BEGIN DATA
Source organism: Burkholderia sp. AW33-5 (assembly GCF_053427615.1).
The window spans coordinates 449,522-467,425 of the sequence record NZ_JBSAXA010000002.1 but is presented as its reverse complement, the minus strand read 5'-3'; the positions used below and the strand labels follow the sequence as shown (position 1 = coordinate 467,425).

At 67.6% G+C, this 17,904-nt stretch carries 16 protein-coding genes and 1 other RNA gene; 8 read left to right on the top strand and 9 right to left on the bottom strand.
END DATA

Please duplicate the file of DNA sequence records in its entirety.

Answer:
Source organism: Burkholderia sp. AW33-5 (assembly GCF_053427615.1).
The window spans coordinates 449,522-467,425 of the sequence record NZ_JBSAXA010000002.1 but is presented as its reverse complement, the minus strand read 5'-3'; the positions used below and the strand labels follow the sequence as shown (position 1 = coordinate 467,425).

At 67.6% G+C, this 17,904-nt stretch carries 16 protein-coding genes and 1 other RNA gene; 8 read left to right on the top strand and 9 right to left on the bottom strand.